AllanO

Member
Nov 20, 2020
52
39
Denmark
I think your reasoning misses the fact that when using the brake all 4 wheels will slow down the car, but when using regen only the rear wheels do.

I think your reasoning misses the fact that the complaint, I replied to, was about the amount of regen - not about front/rear regen balancing.
 

geckopelli

New Member
Nov 11, 2020
1
2
Milky Way
2021 Model Y came with Continental ProContact RX tires that were terrible on Colorado snow. I was fishtailing all over the place without trying. Installed Continental ExtremeContact DWS06 tires that are superb... no unexpected loss of traction on snow/ice even while trying to spin the tires.

BC5FF488-0391-4283-9E55-4159CD4FC343.jpeg
 

eqskels

Member
Nov 9, 2020
8
5
Minnesota
Have PZero Winters. On a slick highway at 40-50 mph speeds, taking my foot off the accelerator caused an immediate slight fishtail that seemed to correct itself after a second. Not fun at highway speeds. Using the brake with light pressure resulted in better control. Using off road mode with rolling or creep mode instead of hard regen seems to help the most when city driving around in slippery conditions.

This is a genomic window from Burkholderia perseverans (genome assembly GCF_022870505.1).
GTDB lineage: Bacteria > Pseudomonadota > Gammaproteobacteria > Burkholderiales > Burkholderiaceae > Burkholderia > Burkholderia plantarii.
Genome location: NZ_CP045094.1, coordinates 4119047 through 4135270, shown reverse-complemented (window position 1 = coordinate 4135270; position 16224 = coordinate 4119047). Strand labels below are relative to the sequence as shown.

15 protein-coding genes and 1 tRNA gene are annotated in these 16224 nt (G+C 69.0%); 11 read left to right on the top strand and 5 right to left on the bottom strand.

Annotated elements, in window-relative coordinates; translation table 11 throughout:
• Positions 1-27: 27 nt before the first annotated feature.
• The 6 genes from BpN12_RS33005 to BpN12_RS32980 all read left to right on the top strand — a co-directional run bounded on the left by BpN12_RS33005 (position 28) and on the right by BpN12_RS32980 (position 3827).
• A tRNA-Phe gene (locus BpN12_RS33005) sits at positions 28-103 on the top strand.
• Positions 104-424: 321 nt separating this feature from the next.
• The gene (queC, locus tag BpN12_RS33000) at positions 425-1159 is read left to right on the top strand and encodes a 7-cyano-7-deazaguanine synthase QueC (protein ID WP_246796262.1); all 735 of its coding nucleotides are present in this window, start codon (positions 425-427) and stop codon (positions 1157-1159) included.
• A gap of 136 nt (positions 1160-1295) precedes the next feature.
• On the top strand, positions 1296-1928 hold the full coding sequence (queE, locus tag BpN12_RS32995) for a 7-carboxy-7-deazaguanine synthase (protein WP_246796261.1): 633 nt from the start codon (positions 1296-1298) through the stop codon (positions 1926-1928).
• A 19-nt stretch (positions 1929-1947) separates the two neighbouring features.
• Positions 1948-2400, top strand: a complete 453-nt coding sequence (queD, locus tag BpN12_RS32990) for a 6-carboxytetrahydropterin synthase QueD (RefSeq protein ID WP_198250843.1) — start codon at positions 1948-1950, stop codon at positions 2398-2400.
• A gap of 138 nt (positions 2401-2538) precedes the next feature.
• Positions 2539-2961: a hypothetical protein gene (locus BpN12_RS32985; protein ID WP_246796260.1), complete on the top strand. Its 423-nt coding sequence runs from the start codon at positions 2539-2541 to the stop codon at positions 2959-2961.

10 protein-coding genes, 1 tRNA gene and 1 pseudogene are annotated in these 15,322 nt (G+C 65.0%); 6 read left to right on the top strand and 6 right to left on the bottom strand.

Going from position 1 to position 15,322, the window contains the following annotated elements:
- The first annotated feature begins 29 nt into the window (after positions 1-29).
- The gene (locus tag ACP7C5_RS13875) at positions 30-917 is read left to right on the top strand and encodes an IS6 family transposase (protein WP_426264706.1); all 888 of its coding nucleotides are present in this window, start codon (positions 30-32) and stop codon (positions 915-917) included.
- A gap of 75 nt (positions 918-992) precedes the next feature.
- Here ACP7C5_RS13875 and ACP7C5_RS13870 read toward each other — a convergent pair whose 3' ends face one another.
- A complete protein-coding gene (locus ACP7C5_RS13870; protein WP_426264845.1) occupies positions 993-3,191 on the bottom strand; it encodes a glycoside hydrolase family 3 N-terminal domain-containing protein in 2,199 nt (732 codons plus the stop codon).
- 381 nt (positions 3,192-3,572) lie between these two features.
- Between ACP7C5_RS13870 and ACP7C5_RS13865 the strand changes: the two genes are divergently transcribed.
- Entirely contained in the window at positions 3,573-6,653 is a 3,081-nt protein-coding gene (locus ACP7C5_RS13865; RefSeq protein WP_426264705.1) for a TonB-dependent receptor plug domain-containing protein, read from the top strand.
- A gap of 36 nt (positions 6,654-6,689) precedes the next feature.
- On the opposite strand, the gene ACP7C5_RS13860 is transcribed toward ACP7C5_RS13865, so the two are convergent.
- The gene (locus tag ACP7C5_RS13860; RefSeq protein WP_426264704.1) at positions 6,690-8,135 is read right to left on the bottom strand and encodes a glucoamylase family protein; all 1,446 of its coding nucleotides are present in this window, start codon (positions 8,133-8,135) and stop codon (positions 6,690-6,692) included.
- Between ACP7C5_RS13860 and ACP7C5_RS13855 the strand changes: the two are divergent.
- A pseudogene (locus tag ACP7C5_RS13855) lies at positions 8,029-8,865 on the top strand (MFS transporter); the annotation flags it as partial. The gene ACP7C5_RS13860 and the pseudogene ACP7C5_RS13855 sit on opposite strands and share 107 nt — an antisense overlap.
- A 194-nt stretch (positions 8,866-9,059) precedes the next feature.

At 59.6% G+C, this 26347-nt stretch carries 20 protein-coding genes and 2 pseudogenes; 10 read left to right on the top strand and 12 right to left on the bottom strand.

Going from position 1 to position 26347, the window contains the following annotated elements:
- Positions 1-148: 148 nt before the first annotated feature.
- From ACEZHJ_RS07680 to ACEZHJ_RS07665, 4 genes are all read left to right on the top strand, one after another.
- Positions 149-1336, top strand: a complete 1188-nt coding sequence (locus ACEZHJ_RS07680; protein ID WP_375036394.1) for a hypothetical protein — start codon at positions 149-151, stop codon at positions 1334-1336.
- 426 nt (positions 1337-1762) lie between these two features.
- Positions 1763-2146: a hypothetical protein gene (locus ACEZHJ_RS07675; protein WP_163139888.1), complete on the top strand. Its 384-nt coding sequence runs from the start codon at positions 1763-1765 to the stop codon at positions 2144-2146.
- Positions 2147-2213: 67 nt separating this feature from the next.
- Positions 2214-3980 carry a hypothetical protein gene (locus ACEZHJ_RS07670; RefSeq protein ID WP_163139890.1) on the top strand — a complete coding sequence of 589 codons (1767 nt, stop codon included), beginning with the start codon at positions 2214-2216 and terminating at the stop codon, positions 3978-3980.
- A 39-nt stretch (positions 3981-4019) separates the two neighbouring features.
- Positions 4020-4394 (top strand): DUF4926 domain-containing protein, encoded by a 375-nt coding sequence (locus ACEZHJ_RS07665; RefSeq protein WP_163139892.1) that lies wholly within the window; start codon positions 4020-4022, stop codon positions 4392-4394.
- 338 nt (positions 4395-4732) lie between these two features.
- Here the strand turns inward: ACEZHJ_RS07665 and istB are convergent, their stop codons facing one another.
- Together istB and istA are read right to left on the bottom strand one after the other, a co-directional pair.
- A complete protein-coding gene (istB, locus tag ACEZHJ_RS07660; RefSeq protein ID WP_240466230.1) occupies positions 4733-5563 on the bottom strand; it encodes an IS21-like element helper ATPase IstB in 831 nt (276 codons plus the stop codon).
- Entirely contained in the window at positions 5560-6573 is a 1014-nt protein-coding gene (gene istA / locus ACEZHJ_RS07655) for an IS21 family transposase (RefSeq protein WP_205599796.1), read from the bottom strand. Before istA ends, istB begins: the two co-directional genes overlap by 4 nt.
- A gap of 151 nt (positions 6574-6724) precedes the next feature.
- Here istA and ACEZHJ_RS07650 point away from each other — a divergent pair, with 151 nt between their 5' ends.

I am too coddled by one pedal driving, is it too much to expect the computer to handle all of this for me?
 
  • Like
Reactions: srlawren

Mungo

Member
Apr 18, 2018
11
2
Here
Question: Will a set of 245/45/19 tires and rims fit on my 2021 Tesla Y? Apologize in advance for my ignorance, but I am not a tire guy. Saw a used set off an S for sale.
 

jcanoe

Active Member
Oct 2, 2020
1,837
1,825
Maryland
Question: Will a set of 245/45/19 tires and rims fit on my 2021 Tesla Y? Apologize in advance for my ignorance, but I am not a tire guy. Saw a used set off an S for sale.
In short, no.

Tesla Model Y 19" wheel (comes with Gemini wheel cover)
  • Size: 19x9.5" Front & Rear
  • Offset: +45